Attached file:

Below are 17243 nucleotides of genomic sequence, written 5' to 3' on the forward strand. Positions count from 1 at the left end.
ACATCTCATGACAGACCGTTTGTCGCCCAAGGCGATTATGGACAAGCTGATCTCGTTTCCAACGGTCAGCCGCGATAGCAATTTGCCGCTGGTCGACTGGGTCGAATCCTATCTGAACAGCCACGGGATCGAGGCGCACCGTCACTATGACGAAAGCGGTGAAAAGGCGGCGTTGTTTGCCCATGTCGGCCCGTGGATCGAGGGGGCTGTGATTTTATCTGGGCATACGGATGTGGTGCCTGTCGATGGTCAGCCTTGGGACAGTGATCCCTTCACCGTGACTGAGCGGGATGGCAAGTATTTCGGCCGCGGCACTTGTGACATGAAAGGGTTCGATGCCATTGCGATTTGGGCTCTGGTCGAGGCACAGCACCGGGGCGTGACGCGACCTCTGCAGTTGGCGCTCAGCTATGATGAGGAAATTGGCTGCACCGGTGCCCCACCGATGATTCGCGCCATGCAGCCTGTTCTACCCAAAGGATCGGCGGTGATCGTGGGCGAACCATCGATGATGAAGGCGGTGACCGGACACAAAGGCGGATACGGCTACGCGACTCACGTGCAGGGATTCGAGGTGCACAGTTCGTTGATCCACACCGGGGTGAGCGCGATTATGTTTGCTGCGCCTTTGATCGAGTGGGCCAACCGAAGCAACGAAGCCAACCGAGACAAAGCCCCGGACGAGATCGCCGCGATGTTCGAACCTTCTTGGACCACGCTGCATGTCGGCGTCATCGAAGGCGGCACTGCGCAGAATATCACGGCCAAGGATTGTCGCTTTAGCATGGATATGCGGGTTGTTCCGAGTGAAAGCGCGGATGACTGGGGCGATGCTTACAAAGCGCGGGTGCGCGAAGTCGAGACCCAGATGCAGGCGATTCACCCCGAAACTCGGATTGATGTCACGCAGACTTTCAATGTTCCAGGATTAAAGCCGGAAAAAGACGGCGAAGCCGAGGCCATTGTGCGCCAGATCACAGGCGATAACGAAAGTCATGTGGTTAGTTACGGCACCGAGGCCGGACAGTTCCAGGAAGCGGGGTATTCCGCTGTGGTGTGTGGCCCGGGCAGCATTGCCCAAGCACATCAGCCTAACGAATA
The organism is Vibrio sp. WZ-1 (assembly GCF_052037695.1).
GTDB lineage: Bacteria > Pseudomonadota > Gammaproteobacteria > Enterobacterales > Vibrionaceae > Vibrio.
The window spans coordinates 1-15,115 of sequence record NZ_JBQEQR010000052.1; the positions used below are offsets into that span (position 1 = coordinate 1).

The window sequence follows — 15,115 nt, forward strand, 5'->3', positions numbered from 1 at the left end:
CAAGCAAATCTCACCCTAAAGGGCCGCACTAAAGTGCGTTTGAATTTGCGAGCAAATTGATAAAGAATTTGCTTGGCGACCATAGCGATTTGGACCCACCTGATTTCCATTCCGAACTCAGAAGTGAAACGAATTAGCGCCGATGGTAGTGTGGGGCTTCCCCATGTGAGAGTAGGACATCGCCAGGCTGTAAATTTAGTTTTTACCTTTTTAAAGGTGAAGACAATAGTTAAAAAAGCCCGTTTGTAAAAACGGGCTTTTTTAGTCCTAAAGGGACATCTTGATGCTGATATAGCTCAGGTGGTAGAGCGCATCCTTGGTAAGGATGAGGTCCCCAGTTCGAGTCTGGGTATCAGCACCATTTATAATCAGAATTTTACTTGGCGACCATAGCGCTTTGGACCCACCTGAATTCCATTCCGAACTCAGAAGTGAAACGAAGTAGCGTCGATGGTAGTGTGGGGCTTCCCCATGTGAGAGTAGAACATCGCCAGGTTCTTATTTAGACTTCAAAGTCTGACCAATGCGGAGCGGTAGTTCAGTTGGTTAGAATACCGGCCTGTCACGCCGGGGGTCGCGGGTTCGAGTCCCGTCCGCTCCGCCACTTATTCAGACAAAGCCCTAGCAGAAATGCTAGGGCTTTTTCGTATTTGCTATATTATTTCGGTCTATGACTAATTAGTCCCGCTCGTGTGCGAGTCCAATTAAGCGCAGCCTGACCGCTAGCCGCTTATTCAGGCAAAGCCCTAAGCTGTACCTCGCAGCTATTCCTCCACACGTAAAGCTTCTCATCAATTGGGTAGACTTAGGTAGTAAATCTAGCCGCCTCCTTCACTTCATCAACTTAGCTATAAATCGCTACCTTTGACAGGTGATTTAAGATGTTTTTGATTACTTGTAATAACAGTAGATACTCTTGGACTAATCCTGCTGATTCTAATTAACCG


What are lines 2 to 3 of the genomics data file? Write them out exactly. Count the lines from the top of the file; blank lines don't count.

ACATCTCATGACAGACCGTTTGTCGCCCAAGGCGATTATGGACAAGCTGATCTCGTTTCCAACGGTCAGCCGCGATAGCAATTTGCCGCTGGTCGACTGGGTCGAATCCTATCTGAACAGCCACGGGATCGAGGCGCACCGTCACTATGACGAAAGCGGTGAAAAGGCGGCGTTGTTTGCCCATGTCGGCCCGTGGATCGAGGGGGCTGTGATTTTATCTGGGCATACGGATGTGGTGCCTGTCGATGGTCAGCCTTGGGACAGTGATCCCTTCACCGTGACTGAGCGGGATGGCAAGTATTTCGGCCGCGGCACTTGTGACATGAAAGGGTTCGATGCCATTGCGATTTGGGCTCTGGTCGAGGCACAGCACCGGGGCGTGACGCGACCTCTGCAGTTGGCGCTCAGCTATGATGAGGAAATTGGCTGCACCGGTGCCCCACCGATGATTCGCGCCATGCAGCCTGTTCTACCCAAAGGATCGGCGGTGATCGTGGGCGAACCATCGATGATGAAGGCGGTGACCGGACACAAAGGCGGATACGGCTACGCGACTCACGTGCAGGGATTCGAGGTGCACAGTTCGTTGATCCACACCGGGGTGAGCGCGATTATGTTTGCTGCGCCTTTGATCGAGTGGGCCAACCGAAGCAACGAAGCCAACCGAGACAAAGCCCCGGACGAGATCGCCGCGATGTTCGAACCTTCTTGGACCACGCTGCATGTCGGCGTCATCGAAGGCGGCACTGCGCAGAATATCACGGCCAAGGATTGTCGCTTTAGCATGGATATGCGGGTTGTTCCGAGTGAAAGCGCGGATGACTGGGGCGATGCTTACAAAGCGCGGGTGCGCGAAGTCGAGACCCAGATGCAGGCGATTCACCCCGAAACTCGGATTGATGTCACGCAGACTTTCAATGTTCCAGGATTAAAGCCGGAAAAAGACGGCGAAGCCGAGGCCATTGTGCGCCAGATCACAGGCGATAACGAAAGTCATGTGGTTAGTTACGGCACCGAGGCCGGACAGTTCCAGGAAGCGGGGTATTCCGCTGTGGTGTGTGGCCCGGGCAGCATTGCCCAAGCACATCAGCCTAACGAATA
The organism is Vibrio sp. WZ-1 (assembly GCF_052037695.1).